Rand Water is deeply concerned over the escalating debts caused by municipalities’ failure to honour their bulk water purchase agreements and debt settlement arrangements with Rand Water. This situation highly destabilizes Rand Water’s financial position and poses a direct threat to its medium and long-term sustainability. Rand Water operates without any form of allocation from the national fiscus thus relies solely on funds collected from its customers, primarily municipalities. To date, Municipalities owe Rand Water a cumulative amount of R4,1 billion, with R2, 9 billion relating to Gauteng municipalities, R1,2 billion from Mpumalanga municipalities, and at least R58 million from Free State municipalities.

The following non-performing municipalities are contributing to this long overdue debt:

The payment patterns of municipalities have deteriorated to concerning levels that threaten the liquidity, financial performance, and sustainability of Rand Water. Despite our relentless efforts to accommodate this ongoing pattern of non-payment through bilateral engagements and participation in Intergovernmental Relations forums, we have regrettably reached a stalemate. Several agreements and engagements were held with the aforementioned non-paying municipalities, and its evidence that these municipalities including the metros have taken advantage of these avenues and use them to cause endless and fruitless negotiations when it is clear that they have no intention to pay or enter into amicable arrangements that will afford them an opportunity to pay their account with ease. Some of these municipal customers take an inordinately long period of time to sign the agreements.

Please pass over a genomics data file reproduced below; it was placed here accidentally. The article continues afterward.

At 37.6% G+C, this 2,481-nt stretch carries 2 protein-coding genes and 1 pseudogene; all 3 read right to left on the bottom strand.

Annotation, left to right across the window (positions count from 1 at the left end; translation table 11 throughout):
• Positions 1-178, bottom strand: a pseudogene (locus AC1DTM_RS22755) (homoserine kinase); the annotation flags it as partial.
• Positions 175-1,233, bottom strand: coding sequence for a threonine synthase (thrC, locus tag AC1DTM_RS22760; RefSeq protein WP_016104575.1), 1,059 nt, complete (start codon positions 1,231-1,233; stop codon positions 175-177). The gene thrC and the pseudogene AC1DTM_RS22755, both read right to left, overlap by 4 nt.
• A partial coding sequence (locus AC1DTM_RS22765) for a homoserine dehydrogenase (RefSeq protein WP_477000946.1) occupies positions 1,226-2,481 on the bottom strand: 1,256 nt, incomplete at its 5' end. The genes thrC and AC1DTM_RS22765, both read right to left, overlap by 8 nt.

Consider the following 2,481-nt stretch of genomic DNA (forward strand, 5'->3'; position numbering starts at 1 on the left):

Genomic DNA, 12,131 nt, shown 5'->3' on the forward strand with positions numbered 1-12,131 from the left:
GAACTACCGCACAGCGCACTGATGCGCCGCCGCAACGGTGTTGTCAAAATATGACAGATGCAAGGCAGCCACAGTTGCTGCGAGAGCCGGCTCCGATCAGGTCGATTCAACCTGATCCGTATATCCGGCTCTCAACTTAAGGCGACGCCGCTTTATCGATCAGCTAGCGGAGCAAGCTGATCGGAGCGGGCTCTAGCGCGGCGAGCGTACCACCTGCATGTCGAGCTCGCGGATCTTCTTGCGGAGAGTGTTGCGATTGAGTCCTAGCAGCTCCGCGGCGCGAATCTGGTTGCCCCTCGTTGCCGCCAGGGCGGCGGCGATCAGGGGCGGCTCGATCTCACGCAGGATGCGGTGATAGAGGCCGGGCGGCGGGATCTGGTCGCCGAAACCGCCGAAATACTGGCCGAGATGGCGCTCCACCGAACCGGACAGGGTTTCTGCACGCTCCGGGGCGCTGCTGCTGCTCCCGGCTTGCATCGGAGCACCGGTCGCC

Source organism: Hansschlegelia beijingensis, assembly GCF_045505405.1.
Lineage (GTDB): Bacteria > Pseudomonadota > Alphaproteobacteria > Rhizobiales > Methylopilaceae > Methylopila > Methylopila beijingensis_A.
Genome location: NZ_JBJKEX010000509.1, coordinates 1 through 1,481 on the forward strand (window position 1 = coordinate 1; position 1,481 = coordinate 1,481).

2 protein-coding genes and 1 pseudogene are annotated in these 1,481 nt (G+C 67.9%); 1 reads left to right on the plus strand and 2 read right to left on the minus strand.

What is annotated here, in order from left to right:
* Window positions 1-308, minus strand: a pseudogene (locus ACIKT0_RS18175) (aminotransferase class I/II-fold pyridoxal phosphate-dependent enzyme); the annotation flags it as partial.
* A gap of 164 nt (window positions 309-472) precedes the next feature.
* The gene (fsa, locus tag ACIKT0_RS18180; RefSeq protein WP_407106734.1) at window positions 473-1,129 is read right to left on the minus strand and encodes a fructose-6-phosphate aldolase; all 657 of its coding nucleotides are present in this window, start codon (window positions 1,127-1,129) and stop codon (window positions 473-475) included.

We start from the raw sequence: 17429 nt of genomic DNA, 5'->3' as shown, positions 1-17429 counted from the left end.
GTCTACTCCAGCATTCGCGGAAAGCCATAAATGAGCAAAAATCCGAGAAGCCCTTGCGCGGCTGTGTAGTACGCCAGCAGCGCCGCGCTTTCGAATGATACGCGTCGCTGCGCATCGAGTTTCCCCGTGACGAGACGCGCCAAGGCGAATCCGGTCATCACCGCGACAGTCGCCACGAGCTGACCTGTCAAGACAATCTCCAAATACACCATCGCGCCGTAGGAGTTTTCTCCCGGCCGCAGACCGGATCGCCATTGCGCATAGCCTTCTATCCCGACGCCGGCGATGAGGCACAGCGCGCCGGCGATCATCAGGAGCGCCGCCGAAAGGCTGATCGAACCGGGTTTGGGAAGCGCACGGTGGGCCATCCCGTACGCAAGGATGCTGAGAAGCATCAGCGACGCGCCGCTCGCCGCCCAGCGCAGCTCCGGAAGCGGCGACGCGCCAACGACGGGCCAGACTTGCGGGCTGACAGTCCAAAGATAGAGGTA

The magnitude of the outstanding debt from municipalities has reached a critical level, thus requires urgent attention. Rand Water has invoked the provisions of Section 41(1) of Intergovernmental Framework Act (IRFA) and declare an intergovernmental financial dispute and seek intervention of National Treasury and Co-operative Governance and Traditional Affairs. Rand Water has also requested the Hon. Minister of Finance and National Treasury’s assistance in curbing this escalating debt by withholding the aforementioned defaulting municipalities December 2023 equitable shares payout, until amicable agreement with a down payment to maintain cash inflow that will enable Rand Water to meet its short- and medium-term obligations.

I t is important to note that should Rand Water be placed under further on-going financial risk; the entity will be plunged into a debt crisis which will impact all municipalities currently serviced by Rand Water and curtail the ability of Rand Water to finance the construction of bulk water infrastructure and to undertake adequate maintenance of its extensive network. This would have dire consequences on the entire network, particularly Gauteng Province and other parts of the country that are serviced by Rand Water.

Rand Water remains committed to serving its customers and ensuring long-term security of supply of potable bulk water. We implore the owing municipal customers to treat this matter with the utmost urgency.

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